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Low back pain in Australian adults: The economic burden

Walker, B.F.ORCID: 0000-0002-8506-6740, Muller, R. and Grant, W. (2003) Low back pain in Australian adults: The economic burden. In: Annual Scientific Conference. Spine Society of Australia 2003, 25 - 27 April 2003, Canberra, A.C.T


INTRODUCTION: Low back pain (LBP) is a common symptom in Australian adults. In any six months period approximately 10% of Australian adults suffer some significant disability from low back pain1 • One way of assessing the impact ofLBP on a population is to estimate the economic costs associated with the disorder. This method is usually known as a "Cost-of-Illness" or an "Economic Burden" studl. The economic burden of disease is often divided into direct and indirect costs and is most often calculated using the Human Capital Method2 • According to this method the direct costs are represented by the dollar value of the interventions required for diagnosis, treatment and rehabilitation of the disease and the indirect costs by valuing the loss of productivity due to morbidity and mortality2 • 3 • We estimated the economic burden ofLBP in Australian adults.

METHODS: Data sources used in this study were the 2001 Australian adult low back pain prevalence survey1 and a multiplicity of Commonwealth, State and Private Health instrumentalities. Using the Human Capital Method direct costs were estimated on the basis of market prices (charges) and the indirect costs by valuing the loss of productivity due to morbidity. The conservative Friction Cost Method for calculating indirect costs was also used as a comparison4 • A sensitivity analysis was undertaken where unit prices and volume for a range of services were varied over a feasible range (10%) to review the consequent change in overall costs.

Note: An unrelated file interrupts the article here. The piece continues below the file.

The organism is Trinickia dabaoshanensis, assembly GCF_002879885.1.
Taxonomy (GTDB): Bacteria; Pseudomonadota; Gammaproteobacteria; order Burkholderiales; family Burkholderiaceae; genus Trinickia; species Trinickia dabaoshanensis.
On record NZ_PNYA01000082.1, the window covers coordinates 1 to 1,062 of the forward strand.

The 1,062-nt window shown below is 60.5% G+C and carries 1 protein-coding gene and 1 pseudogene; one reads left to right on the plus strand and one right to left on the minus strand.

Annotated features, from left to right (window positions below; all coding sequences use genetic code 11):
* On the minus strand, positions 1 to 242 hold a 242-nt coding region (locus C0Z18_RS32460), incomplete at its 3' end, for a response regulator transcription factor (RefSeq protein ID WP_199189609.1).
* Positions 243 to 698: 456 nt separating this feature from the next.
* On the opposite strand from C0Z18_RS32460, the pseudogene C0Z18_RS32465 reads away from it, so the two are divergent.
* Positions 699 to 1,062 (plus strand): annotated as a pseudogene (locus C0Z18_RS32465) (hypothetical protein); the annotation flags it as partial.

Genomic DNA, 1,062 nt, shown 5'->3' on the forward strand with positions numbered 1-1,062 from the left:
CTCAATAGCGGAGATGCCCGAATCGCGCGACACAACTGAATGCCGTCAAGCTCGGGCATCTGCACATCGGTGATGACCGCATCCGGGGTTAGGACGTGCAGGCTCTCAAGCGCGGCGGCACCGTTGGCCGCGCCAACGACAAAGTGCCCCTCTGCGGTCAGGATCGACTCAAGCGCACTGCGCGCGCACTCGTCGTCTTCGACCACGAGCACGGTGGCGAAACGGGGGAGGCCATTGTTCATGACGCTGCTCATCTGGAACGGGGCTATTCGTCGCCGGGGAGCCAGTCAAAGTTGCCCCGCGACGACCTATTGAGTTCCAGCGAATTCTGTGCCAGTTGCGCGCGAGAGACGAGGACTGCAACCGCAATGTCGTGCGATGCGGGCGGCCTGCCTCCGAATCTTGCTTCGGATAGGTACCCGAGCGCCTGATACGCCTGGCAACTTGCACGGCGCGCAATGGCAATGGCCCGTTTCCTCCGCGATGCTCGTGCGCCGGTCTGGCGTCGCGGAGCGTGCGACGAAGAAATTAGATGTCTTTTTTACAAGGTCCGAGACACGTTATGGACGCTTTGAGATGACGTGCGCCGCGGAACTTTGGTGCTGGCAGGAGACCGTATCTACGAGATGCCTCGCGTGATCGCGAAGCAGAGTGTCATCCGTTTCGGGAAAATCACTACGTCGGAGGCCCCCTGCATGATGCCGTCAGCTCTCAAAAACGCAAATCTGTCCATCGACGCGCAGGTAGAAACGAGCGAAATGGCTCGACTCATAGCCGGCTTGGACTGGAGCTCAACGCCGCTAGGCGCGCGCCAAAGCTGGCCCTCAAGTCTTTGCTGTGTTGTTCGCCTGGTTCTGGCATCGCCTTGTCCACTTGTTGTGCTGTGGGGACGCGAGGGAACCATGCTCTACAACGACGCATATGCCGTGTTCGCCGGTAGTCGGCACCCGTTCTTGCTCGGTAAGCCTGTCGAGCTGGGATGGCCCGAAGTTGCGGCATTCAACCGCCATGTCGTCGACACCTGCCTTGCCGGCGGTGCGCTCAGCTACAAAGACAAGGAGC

RESULTS: We estimated the direct cost oflow back pain in 2001 to be AUD$1.02 Billion. Approximately 71% of this amount is for treatment by chiropractors, general practitioners, massage therapists, physiotherapists and acupuncture. However, the direct costs are minor compared to the indirect costs of AUD$8.15 Billion giving a total cost of A UD$9 .17 Billion. The sensitivity analysis showed very little change in results.

DISCUSSION: The economic burden oflow back pain in Australian adults represents a massive health problem. This burden is so great that it has compelling and urgent ramifications for health policy, planning and research. This study identifies that research should concentrate on the reduction of indirect costs. This is not to suggest excluding direct cost research, as it is likely that early, efficient and evidence-based management oflow back pain in the first instance may lessen the indirect costs that often follow. These startling results advocate urgent Government attention to LBP as a disorder.

REFERENCES: 1. Walker, B.F. The prevalence of low back pain and related disability in Australian adults. Data from a population survey of3000 Australians selected at random in 2001. Paper under review.
2. Hodgson, T.A. and Meiners, M.R. Cost-of-Illness methodology: a guide to current practices and procedures, Milbank Memorial Fund Quarterly/Health and Society, 1982;60:429-462.
3. Rice,DP (1966): Estimating the Cost ofllness. Health Economics Series, Number 6. DREW, Public Health Service, Division of Medical Care Administration, Health Economics Branch, Washington, DC, 20201 USA.
4. Koopmanschap,MA; Rutten,FFH. A practical guide for calculating indirect costs of disease.
Pharmaco-Economics 1996,1 0:460-466.

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